They were an efficient means of transportation when most people lived in cities and most did not have automobiles.
The advent of the automobile, and the development of city bus systems, led to the ultimate demise of streetcars. More people had cars for personal transportation and buses became the preferred method of transit in cities because of lower capital costs and increased flexibility to modify route systems.
You can see how the popularity of public bus transportation exploded after World War I as more and more cities came to rely exclusively on buses. This graph is from an article in City Lab explaining the demise of streetcars as bus transportation took over.
You can also see the slow death of streetcars in this graph from the same article that compares streetcar and bus ridership up to the year 1970. By that time, almost all streetcars were in the scrap heap. The light gray is bus ridership. The dark gray is streetcar ridership.
An interesting sidenote in looking at the graph above is the spike in the use of all public transit during World War II. This was clearly the result of gas rationing during the war. However, the end of World War II led to the growth of personal auto usage, urban exodus and the decline in all public transit.
This led to almost all streetcars ending up like this by 1970.
|Old Pacific Electric streetcars from Portland, Oregon|
Despite all of this history and experience, liberal politicians in cities around the country have decided that streetcars are "in" again and are the answer to revitalizing urban areas and spurring economic development in their cities.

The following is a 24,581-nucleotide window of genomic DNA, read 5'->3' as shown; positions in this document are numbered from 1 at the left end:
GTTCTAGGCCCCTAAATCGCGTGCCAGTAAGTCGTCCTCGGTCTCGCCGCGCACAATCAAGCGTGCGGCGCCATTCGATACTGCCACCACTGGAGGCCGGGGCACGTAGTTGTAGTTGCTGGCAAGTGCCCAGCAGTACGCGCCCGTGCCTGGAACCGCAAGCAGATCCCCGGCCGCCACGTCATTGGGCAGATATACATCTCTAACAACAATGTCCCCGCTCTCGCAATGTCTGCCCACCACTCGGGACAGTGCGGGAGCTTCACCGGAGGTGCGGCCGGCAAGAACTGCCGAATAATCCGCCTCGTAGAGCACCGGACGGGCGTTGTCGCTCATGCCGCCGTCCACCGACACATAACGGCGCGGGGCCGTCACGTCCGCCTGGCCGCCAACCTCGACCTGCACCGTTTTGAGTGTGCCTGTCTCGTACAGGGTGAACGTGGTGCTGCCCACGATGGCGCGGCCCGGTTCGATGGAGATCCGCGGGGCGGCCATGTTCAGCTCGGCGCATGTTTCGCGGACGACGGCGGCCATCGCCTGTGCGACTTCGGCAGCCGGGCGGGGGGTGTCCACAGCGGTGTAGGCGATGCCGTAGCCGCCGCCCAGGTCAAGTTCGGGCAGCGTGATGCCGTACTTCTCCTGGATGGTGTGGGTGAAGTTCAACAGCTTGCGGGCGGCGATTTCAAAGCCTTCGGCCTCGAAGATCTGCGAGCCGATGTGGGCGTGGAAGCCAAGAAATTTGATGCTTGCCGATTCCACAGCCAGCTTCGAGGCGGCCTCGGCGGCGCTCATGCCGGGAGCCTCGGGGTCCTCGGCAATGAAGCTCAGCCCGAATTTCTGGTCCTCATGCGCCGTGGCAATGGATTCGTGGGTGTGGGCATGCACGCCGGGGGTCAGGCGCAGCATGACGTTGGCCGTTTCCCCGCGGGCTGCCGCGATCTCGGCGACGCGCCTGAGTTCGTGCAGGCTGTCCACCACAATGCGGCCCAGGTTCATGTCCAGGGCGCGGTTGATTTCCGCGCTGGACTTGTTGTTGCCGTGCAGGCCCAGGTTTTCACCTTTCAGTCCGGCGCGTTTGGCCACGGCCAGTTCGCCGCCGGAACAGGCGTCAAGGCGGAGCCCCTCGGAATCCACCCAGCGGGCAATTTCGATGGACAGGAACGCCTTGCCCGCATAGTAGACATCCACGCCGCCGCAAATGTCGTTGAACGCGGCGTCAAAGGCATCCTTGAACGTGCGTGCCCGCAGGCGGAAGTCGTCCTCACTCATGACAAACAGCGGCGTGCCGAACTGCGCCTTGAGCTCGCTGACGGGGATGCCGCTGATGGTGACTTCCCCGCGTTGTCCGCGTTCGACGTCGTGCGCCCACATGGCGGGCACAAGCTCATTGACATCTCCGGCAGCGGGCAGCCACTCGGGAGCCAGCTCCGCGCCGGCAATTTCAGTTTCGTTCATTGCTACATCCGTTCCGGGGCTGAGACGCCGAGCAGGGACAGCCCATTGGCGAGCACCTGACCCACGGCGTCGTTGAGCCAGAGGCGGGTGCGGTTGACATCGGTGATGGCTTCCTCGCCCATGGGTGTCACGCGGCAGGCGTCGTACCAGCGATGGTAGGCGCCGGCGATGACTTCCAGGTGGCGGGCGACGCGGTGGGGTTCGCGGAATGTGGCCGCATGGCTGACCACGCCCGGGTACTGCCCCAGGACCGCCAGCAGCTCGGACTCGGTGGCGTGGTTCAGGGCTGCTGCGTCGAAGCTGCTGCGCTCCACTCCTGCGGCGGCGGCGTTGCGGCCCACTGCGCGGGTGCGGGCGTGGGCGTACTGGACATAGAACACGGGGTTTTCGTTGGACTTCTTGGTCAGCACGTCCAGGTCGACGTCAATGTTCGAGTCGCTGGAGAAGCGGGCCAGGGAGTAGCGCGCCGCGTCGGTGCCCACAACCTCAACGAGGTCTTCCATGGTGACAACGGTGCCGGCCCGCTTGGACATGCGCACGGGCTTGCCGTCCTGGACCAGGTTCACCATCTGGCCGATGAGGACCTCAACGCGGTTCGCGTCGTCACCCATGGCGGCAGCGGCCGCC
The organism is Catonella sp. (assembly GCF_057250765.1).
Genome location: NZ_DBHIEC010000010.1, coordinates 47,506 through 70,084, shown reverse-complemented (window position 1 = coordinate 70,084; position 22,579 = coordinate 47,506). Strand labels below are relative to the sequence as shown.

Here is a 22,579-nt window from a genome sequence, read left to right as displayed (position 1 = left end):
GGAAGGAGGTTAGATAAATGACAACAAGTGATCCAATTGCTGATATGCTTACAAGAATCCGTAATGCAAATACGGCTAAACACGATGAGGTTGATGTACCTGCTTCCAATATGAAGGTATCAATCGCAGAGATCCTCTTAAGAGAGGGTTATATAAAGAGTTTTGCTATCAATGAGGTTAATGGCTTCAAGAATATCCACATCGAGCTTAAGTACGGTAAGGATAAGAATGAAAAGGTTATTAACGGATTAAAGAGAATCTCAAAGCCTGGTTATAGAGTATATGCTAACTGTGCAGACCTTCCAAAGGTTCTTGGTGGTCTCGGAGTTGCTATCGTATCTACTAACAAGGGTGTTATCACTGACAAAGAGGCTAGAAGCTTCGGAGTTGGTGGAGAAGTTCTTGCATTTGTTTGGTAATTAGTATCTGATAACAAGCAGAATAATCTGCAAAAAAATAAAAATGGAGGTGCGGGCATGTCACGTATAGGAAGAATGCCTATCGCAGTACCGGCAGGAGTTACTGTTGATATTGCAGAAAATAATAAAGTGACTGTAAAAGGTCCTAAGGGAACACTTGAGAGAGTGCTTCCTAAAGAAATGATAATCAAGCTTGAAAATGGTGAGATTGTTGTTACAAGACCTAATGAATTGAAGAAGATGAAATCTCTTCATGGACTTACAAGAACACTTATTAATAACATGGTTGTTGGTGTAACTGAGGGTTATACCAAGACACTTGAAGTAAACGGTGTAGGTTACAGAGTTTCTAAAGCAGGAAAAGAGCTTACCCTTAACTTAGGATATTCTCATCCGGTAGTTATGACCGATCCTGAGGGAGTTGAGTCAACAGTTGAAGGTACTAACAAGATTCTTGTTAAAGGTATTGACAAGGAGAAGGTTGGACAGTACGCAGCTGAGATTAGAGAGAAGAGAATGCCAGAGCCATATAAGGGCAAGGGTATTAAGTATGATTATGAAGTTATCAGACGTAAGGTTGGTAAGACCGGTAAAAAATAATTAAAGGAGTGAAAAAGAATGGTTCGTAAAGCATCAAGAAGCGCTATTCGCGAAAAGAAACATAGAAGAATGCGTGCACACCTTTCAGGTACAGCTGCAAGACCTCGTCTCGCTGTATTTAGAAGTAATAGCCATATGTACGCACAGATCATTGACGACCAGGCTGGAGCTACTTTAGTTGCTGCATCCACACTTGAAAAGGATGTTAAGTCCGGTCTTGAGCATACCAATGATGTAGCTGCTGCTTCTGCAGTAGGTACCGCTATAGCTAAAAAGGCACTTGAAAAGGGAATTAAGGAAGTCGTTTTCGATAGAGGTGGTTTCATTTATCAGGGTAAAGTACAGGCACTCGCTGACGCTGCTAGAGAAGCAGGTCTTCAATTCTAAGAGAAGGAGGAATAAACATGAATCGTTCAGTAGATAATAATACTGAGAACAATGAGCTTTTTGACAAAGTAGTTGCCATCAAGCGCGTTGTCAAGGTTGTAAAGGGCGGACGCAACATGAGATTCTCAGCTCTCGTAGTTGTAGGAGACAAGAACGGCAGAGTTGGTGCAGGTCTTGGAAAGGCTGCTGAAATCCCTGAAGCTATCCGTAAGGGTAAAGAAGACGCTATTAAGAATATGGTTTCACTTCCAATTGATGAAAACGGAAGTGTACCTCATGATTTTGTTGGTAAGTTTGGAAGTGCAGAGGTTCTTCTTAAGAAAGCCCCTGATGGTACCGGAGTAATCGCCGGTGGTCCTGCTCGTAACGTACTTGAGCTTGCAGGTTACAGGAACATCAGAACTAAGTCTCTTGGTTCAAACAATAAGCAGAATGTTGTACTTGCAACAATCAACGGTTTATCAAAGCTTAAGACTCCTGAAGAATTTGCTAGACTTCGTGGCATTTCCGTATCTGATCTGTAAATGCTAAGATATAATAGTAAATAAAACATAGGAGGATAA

It is also argued riding a streetcar is considered "cool" by Millennial urban dwellers while riding a bus is decidedly "uncool" as a reason to push for more streetcar projects.
Isn't that a great reason to spend taxpayer money?
Left unanswered is why past streetcar lines were abandoned, bus lines are still operating and cities have grown and changed over the years without those streetcar lines.
Also unanswered is how you can make the economics work without massive subsidies.
The experience of Cincinnati, Ohio is typical.
The Democrat-controlled City Council and Mayor fell in love with the streetcar idea. They moved ahead despite many local objections and the fact the city was already grappling with almost $1 billion in underfunded pension liabilities.
A new Mayor and several city council members were elected on promises to kill the streetcar. When they took office they discovered that the prior administration had signed contracts and spent money such that the city would lose more money by canceling the project than by completing it. As a result, the streetcar project proceeded despite many new city leaders being opposed.
The 3.6 mile streetcar line opened last September at a cost of $148 million (that's over $40 million per mile) with $45 million of that sum coming in the form of federal grants.
|The Cincinnati Bell Connector|
Credit: www urbancincy.com
How is the streetcar doing?
Ridership is running at barely half of the projected ridership that was relied on when the project was being promoted.